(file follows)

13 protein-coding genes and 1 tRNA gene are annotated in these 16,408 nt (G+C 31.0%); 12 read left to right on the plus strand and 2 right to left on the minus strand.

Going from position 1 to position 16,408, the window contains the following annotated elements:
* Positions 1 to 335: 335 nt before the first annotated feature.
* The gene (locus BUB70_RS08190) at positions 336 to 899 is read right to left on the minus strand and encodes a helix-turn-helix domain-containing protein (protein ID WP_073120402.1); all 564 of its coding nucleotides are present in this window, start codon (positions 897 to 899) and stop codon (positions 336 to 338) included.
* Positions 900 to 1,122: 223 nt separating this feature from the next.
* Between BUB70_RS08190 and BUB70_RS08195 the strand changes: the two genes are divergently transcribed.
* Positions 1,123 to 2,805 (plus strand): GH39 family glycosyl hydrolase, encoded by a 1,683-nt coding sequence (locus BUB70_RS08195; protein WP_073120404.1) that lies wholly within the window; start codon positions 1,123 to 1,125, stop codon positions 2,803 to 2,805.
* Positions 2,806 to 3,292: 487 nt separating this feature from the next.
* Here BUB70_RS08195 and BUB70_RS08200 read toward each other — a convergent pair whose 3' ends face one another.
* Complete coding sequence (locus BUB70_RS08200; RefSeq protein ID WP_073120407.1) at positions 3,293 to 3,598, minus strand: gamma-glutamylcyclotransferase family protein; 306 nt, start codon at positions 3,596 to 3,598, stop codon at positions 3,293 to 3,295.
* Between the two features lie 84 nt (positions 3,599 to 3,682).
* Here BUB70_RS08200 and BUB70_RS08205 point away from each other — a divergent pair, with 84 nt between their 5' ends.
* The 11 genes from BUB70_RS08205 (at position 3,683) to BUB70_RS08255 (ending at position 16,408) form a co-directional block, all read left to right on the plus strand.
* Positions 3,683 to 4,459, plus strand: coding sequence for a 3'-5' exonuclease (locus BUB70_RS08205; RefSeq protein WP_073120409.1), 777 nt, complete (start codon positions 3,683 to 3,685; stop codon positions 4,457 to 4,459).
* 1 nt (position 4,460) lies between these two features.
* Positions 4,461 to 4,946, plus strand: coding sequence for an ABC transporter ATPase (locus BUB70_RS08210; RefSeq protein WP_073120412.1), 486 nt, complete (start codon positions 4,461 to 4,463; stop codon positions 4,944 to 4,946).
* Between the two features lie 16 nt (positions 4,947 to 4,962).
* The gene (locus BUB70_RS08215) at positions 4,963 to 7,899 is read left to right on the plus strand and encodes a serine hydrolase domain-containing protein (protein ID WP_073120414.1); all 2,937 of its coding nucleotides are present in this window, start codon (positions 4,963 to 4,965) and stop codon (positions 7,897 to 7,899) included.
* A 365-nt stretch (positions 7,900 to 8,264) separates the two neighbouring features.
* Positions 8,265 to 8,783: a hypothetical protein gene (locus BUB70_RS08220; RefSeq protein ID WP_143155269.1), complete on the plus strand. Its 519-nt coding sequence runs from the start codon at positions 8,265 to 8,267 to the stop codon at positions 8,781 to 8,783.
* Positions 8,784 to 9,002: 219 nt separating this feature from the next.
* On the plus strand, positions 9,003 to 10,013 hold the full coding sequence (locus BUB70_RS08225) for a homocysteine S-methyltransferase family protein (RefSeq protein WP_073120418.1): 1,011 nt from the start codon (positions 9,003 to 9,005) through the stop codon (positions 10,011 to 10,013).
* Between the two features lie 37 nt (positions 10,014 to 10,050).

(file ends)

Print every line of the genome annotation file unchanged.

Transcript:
13 protein-coding genes and 1 tRNA gene are annotated in these 16,408 nt (G+C 31.0%); 12 read left to right on the plus strand and 2 right to left on the minus strand.

Going from position 1 to position 16,408, the window contains the following annotated elements:
* Positions 1 to 335: 335 nt before the first annotated feature.
* The gene (locus BUB70_RS08190) at positions 336 to 899 is read right to left on the minus strand and encodes a helix-turn-helix domain-containing protein (protein ID WP_073120402.1); all 564 of its coding nucleotides are present in this window, start codon (positions 897 to 899) and stop codon (positions 336 to 338) included.
* Positions 900 to 1,122: 223 nt separating this feature from the next.
* Between BUB70_RS08190 and BUB70_RS08195 the strand changes: the two genes are divergently transcribed.
* Positions 1,123 to 2,805 (plus strand): GH39 family glycosyl hydrolase, encoded by a 1,683-nt coding sequence (locus BUB70_RS08195; protein WP_073120404.1) that lies wholly within the window; start codon positions 1,123 to 1,125, stop codon positions 2,803 to 2,805.
* Positions 2,806 to 3,292: 487 nt separating this feature from the next.
* Here BUB70_RS08195 and BUB70_RS08200 read toward each other — a convergent pair whose 3' ends face one another.
* Complete coding sequence (locus BUB70_RS08200; RefSeq protein ID WP_073120407.1) at positions 3,293 to 3,598, minus strand: gamma-glutamylcyclotransferase family protein; 306 nt, start codon at positions 3,596 to 3,598, stop codon at positions 3,293 to 3,295.
* Between the two features lie 84 nt (positions 3,599 to 3,682).
* Here BUB70_RS08200 and BUB70_RS08205 point away from each other — a divergent pair, with 84 nt between their 5' ends.
* The 11 genes from BUB70_RS08205 (at position 3,683) to BUB70_RS08255 (ending at position 16,408) form a co-directional block, all read left to right on the plus strand.
* Positions 3,683 to 4,459, plus strand: coding sequence for a 3'-5' exonuclease (locus BUB70_RS08205; RefSeq protein WP_073120409.1), 777 nt, complete (start codon positions 3,683 to 3,685; stop codon positions 4,457 to 4,459).
* 1 nt (position 4,460) lies between these two features.
* Positions 4,461 to 4,946, plus strand: coding sequence for an ABC transporter ATPase (locus BUB70_RS08210; RefSeq protein WP_073120412.1), 486 nt, complete (start codon positions 4,461 to 4,463; stop codon positions 4,944 to 4,946).
* Between the two features lie 16 nt (positions 4,947 to 4,962).
* The gene (locus BUB70_RS08215) at positions 4,963 to 7,899 is read left to right on the plus strand and encodes a serine hydrolase domain-containing protein (protein ID WP_073120414.1); all 2,937 of its coding nucleotides are present in this window, start codon (positions 4,963 to 4,965) and stop codon (positions 7,897 to 7,899) included.
* A 365-nt stretch (positions 7,900 to 8,264) separates the two neighbouring features.
* Positions 8,265 to 8,783: a hypothetical protein gene (locus BUB70_RS08220; RefSeq protein ID WP_143155269.1), complete on the plus strand. Its 519-nt coding sequence runs from the start codon at positions 8,265 to 8,267 to the stop codon at positions 8,781 to 8,783.
* Positions 8,784 to 9,002: 219 nt separating this feature from the next.
* On the plus strand, positions 9,003 to 10,013 hold the full coding sequence (locus BUB70_RS08225) for a homocysteine S-methyltransferase family protein (RefSeq protein WP_073120418.1): 1,011 nt from the start codon (positions 9,003 to 9,005) through the stop codon (positions 10,011 to 10,013).
* Between the two features lie 37 nt (positions 10,014 to 10,050).